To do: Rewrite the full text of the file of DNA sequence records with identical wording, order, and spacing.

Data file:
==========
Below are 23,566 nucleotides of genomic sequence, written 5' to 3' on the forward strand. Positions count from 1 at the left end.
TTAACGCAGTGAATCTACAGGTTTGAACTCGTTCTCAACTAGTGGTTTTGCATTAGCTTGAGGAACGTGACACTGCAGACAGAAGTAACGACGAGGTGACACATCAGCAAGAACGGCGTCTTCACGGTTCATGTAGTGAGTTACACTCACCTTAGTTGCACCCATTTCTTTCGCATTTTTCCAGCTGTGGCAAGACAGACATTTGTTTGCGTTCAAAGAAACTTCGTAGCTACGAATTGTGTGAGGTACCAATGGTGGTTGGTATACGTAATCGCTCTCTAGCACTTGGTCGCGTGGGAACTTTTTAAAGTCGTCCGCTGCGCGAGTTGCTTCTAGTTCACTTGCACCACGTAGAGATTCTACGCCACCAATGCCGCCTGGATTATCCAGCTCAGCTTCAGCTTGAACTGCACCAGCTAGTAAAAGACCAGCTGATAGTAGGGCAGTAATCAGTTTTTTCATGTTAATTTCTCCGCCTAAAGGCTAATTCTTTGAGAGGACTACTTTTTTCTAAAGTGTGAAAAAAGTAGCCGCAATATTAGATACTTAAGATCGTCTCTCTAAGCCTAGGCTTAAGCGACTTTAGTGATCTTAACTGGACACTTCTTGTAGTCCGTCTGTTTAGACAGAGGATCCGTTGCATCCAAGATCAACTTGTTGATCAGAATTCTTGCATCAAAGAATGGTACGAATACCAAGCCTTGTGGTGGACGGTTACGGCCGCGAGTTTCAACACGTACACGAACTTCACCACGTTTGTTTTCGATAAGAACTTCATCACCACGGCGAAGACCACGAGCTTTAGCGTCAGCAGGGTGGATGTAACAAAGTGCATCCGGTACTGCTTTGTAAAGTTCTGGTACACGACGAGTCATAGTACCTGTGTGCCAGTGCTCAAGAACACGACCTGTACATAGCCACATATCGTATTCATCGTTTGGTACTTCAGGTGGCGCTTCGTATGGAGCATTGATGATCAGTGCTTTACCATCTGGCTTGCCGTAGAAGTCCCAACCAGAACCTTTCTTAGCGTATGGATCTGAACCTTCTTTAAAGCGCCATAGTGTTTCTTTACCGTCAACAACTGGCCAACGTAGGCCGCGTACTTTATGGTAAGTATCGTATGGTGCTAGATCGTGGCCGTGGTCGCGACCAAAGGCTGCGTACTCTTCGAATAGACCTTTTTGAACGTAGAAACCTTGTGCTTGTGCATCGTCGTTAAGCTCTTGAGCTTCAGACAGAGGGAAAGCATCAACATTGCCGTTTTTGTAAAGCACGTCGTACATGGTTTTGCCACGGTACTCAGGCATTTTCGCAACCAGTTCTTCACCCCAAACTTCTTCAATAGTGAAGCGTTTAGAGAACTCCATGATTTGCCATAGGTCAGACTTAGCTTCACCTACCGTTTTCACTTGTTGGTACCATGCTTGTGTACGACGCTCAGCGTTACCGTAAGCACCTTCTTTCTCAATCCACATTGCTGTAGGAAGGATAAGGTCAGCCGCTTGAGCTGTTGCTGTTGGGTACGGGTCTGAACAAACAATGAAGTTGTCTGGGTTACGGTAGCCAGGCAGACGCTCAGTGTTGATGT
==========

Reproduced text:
Below are 23,566 nucleotides of genomic sequence, written 5' to 3' on the forward strand. Positions count from 1 at the left end.
TTAACGCAGTGAATCTACAGGTTTGAACTCGTTCTCAACTAGTGGTTTTGCATTAGCTTGAGGAACGTGACACTGCAGACAGAAGTAACGACGAGGTGACACATCAGCAAGAACGGCGTCTTCACGGTTCATGTAGTGAGTTACACTCACCTTAGTTGCACCCATTTCTTTCGCATTTTTCCAGCTGTGGCAAGACAGACATTTGTTTGCGTTCAAAGAAACTTCGTAGCTACGAATTGTGTGAGGTACCAATGGTGGTTGGTATACGTAATCGCTCTCTAGCACTTGGTCGCGTGGGAACTTTTTAAAGTCGTCCGCTGCGCGAGTTGCTTCTAGTTCACTTGCACCACGTAGAGATTCTACGCCACCAATGCCGCCTGGATTATCCAGCTCAGCTTCAGCTTGAACTGCACCAGCTAGTAAAAGACCAGCTGATAGTAGGGCAGTAATCAGTTTTTTCATGTTAATTTCTCCGCCTAAAGGCTAATTCTTTGAGAGGACTACTTTTTTCTAAAGTGTGAAAAAAGTAGCCGCAATATTAGATACTTAAGATCGTCTCTCTAAGCCTAGGCTTAAGCGACTTTAGTGATCTTAACTGGACACTTCTTGTAGTCCGTCTGTTTAGACAGAGGATCCGTTGCATCCAAGATCAACTTGTTGATCAGAATTCTTGCATCAAAGAATGGTACGAATACCAAGCCTTGTGGTGGACGGTTACGGCCGCGAGTTTCAACACGTACACGAACTTCACCACGTTTGTTTTCGATAAGAACTTCATCACCACGGCGAAGACCACGAGCTTTAGCGTCAGCAGGGTGGATGTAACAAAGTGCATCCGGTACTGCTTTGTAAAGTTCTGGTACACGACGAGTCATAGTACCTGTGTGCCAGTGCTCAAGAACACGACCTGTACATAGCCACATATCGTATTCATCGTTTGGTACTTCAGGTGGCGCTTCGTATGGAGCATTGATGATCAGTGCTTTACCATCTGGCTTGCCGTAGAAGTCCCAACCAGAACCTTTCTTAGCGTATGGATCTGAACCTTCTTTAAAGCGCCATAGTGTTTCTTTACCGTCAACAACTGGCCAACGTAGGCCGCGTACTTTATGGTAAGTATCGTATGGTGCTAGATCGTGGCCGTGGTCGCGACCAAAGGCTGCGTACTCTTCGAATAGACCTTTTTGAACGTAGAAACCTTGTGCTTGTGCATCGTCGTTAAGCTCTTGAGCTTCAGACAGAGGGAAAGCATCAACATTGCCGTTTTTGTAAAGCACGTCGTACATGGTTTTGCCACGGTACTCAGGCATTTTCGCAACCAGTTCTTCACCCCAAACTTCTTCAATAGTGAAGCGTTTAGAGAACTCCATGATTTGCCATAGGTCAGACTTAGCTTCACCTACCGTTTTCACTTGTTGGTACCATGCTTGTGTACGACGCTCAGCGTTACCGTAAGCACCTTCTTTCTCAATCCACATTGCTGTAGGAAGGATAAGGTCAGCCGCTTGAGCTGTTGCTGTTGGGTACGGGTCTGAACAAACAATGAAGTTGTCTGGGTTACGGTAGCCAGGCAGACGCTCAGTGTTGATGT